[Sca-cooks] Cat Litter substitute

Gretchen Beck grm at andrew.cmu.edu
Wed Oct 1 11:16:44 PDT 2008

--On Wednesday, October 01, 2008 11:10 AM -0700 Susan Fox
<selene at earthlink.net> wrote:

> Let me start by saying that I have only rarely lived with cats, I'm a
> pretty dedicated dog person.  No particular objection to cats, mind you. 
> That being said:  I'm not sure flour would really register on a cat as
> gravel-like enough in which dig and defecate;  if he did, his little paws
> would track flour all over the house. 
> Also,  I'm a bit dubious about "flushable" anything.  In this case:  as
> the starch particles soak, they expand and you could have a toilet
> blockage to deal with.  Legumes, even more so.  If it were I, I would
> probably get a little garbage pail with a liner and lid and dispose of
> the "evidence" once a day in the household trash.

I have to agree -- almost nothing is truly flushable. The trick is that it
has to be able to break up  in the pipes (which is why you flush toilet
paper, which is designed to do this, but not kleenexes and papertowels --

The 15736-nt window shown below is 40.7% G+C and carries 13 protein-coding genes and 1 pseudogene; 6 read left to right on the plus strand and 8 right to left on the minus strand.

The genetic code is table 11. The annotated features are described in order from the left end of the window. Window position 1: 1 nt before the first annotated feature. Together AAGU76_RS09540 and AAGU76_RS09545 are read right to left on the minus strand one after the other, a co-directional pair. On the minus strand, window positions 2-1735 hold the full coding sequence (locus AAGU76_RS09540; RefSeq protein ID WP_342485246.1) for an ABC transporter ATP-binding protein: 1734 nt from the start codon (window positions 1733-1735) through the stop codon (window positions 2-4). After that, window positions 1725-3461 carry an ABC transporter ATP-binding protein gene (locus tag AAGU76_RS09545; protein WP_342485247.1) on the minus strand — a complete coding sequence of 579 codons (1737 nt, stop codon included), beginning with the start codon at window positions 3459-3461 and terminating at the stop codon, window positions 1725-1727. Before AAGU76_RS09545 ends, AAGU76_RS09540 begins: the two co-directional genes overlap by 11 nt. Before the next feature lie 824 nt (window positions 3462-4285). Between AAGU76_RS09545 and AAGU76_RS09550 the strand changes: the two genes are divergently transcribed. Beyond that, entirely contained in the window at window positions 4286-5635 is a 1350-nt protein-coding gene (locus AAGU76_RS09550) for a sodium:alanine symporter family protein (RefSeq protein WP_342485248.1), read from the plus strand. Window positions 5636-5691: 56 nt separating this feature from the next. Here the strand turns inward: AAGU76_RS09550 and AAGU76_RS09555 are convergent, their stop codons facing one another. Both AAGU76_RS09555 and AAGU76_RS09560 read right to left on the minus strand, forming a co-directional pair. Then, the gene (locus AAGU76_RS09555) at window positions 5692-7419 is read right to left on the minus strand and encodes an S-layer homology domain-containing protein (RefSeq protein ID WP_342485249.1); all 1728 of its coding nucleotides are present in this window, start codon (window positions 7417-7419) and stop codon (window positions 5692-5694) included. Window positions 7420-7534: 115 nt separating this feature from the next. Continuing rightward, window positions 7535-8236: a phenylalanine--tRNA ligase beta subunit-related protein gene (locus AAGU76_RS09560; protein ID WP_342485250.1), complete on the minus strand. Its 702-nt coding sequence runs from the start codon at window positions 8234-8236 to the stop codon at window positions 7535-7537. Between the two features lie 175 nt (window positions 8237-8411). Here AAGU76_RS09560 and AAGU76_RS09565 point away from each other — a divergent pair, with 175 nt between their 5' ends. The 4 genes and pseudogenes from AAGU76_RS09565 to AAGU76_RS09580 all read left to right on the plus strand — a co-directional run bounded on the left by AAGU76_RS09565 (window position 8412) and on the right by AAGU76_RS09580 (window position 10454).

which are designed to stay in one piece).

On the other hand, focusing on the problem (how to get the cat to learn to
use the pot without flushing unflushable litter down it) yields another
possible solution: Train the cat on a bedside commode or see if you can fit
a pan under the cat seat piece. Follow the procedure, but don't remove the
pan (or, in the case of the bedside commode, move to the regular toilet)
until you're at the "leave out the litter" step. While this is more work
(you have to still empty out the pan during this process), you're going to
have to remove the cat seat to use the toilet anyhow, so it's not really
any much more work.

Hope this helps!

toodles, margaret

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